Supercomputing speed can worsen due to more processor cores on chips, say experts

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Washington, January 15 (ANI): A new study suggests that scientists trying to increase the speed of supercomputers merely by increasing the number of processor cores on individual chips may unexpectedly be slowing the computing performance for many complex applications.

The suggestion is based on the observations made by researchers associated with a multiprogram laboratory operated by Sandia Corporation, a Lockheed Martin company, for the U.S. Department of Energy's National Nuclear Security Administration.

A Sandia team simulated key algorithms for deriving knowledge from large data sets.

The researchers observed that the simulations showed a significant increase in speed going from two to four multicores, but an insignificant increase from four to eight multicores.

According to them, exceeding eight multicores causes a decrease in speed.

The team add that 16 multicores perform barely as well as two, and after that, a steep decline is registered as more cores are added.

The problem is the lack of memory bandwidth as well as contention between processors over the memory bus available to each processor-the set of wires used to carry memory addresses and data to and from the system RAM.

The researchers explained the problem with the example of a supermarket analogy, saying that where two clerks at the same checkout counter are processing one's food instead of one, the checkout process should go faster.

However, where each clerk does not have access to the groceries, he or she does not necessarily help the process, and may get in each other's way.

Similarly, according to the researchers, if one core is fast, two would be faster, four still faster, and so on.

However, say Sandia's Richard Murphy, Arun Rodrigues and former student Megan Vance, that the lack of immediate access to individualized memory caches - the "food" of each processor - would slow the process down instead of speeding it up once the number of cores exceeds eight.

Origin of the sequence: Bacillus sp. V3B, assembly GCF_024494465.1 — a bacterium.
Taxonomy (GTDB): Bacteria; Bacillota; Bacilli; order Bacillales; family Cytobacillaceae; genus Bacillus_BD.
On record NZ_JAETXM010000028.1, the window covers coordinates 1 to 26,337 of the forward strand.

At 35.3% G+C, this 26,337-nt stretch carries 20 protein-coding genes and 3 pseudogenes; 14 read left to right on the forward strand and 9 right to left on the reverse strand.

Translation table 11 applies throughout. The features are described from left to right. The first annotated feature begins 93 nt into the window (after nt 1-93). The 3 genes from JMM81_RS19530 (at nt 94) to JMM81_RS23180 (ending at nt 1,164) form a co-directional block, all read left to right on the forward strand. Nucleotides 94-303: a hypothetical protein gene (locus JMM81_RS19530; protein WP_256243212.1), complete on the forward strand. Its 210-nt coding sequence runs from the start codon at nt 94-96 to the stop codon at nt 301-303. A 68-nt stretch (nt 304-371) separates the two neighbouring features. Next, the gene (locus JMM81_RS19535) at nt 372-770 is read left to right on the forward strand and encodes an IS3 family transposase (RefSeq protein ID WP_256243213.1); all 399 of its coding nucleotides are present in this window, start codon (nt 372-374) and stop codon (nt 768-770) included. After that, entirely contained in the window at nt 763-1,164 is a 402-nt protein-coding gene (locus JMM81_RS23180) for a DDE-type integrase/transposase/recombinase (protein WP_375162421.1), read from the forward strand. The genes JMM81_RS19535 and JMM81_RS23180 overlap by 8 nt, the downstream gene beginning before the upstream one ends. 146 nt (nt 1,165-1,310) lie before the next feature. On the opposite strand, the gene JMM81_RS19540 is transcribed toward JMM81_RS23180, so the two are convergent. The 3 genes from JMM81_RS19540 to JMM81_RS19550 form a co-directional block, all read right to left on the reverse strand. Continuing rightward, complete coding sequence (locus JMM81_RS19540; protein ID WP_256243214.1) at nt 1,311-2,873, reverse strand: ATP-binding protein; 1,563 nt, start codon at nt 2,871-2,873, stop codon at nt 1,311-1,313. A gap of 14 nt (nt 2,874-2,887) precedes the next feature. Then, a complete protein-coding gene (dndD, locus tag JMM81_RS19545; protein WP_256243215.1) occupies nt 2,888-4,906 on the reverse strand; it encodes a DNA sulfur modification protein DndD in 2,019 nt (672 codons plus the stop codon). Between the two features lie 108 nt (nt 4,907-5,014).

"To some extent, it is pointing out the obvious - many of our applications have been memory-bandwidth-limited even on a single core. However, it is not an issue to which industry has a known solution, and the problem is often ignored," says Rodrigues.

"The difficulty is contention among modules. The cores are all asking for memory through the same pipe. It's like having one, two, four, or eight people all talking to you at the same time, saying, 'I want this information.' Then they have to wait until the answer to their request comes back. This causes delays," says James Peery, director of Sandia's Computations, Computers, Information and Mathematics Center.

"The original AMD processors in Red Storm were chosen because they had better memory performance than other processors, including other Opteron processors. One of the main reasons that AMD processors are popular in high-performance computing is that they have an integrated memory controller that, until very recently, Intel processors didn't have, " says Ron Brightwell.

Multicore technologies are considered a possible savior of Moore's Law, the prediction that the number of transistors that can be placed inexpensively on an integrated circuit will double approximately every two years.

"Multicore gives chip manufacturers something to do with the extra transistors successfully predicted by Moore's Law. The bottleneck now is getting the data off the chip to or from memory or the network," Rodrigues says. (ANI)

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